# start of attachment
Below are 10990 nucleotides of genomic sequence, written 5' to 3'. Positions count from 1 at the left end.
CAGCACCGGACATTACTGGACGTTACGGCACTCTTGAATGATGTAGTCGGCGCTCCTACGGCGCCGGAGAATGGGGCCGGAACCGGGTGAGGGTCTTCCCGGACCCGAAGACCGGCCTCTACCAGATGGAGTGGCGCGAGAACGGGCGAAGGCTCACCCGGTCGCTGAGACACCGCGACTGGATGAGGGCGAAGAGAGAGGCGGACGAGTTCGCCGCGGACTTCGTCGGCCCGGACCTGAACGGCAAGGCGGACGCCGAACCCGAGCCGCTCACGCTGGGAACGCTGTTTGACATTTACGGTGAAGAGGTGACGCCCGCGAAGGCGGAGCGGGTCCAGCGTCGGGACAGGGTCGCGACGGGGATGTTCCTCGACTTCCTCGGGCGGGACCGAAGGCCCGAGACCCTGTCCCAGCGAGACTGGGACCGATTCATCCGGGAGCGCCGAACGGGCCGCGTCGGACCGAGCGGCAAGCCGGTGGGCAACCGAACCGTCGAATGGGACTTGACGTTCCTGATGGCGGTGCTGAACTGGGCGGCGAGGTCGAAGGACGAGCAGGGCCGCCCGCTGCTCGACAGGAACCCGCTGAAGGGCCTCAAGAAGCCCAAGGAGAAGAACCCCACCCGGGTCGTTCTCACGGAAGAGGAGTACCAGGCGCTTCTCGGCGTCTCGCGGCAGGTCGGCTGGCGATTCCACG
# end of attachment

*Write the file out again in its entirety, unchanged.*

Below are 10990 nucleotides of genomic sequence, written 5' to 3'. Positions count from 1 at the left end.
CAGCACCGGACATTACTGGACGTTACGGCACTCTTGAATGATGTAGTCGGCGCTCCTACGGCGCCGGAGAATGGGGCCGGAACCGGGTGAGGGTCTTCCCGGACCCGAAGACCGGCCTCTACCAGATGGAGTGGCGCGAGAACGGGCGAAGGCTCACCCGGTCGCTGAGACACCGCGACTGGATGAGGGCGAAGAGAGAGGCGGACGAGTTCGCCGCGGACTTCGTCGGCCCGGACCTGAACGGCAAGGCGGACGCCGAACCCGAGCCGCTCACGCTGGGAACGCTGTTTGACATTTACGGTGAAGAGGTGACGCCCGCGAAGGCGGAGCGGGTCCAGCGTCGGGACAGGGTCGCGACGGGGATGTTCCTCGACTTCCTCGGGCGGGACCGAAGGCCCGAGACCCTGTCCCAGCGAGACTGGGACCGATTCATCCGGGAGCGCCGAACGGGCCGCGTCGGACCGAGCGGCAAGCCGGTGGGCAACCGAACCGTCGAATGGGACTTGACGTTCCTGATGGCGGTGCTGAACTGGGCGGCGAGGTCGAAGGACGAGCAGGGCCGCCCGCTGCTCGACAGGAACCCGCTGAAGGGCCTCAAGAAGCCCAAGGAGAAGAACCCCACCCGGGTCGTTCTCACGGAAGAGGAGTACCAGGCGCTTCTCGGCGTCTCGCGGCAGGTCGGCTGGCGATTCCACG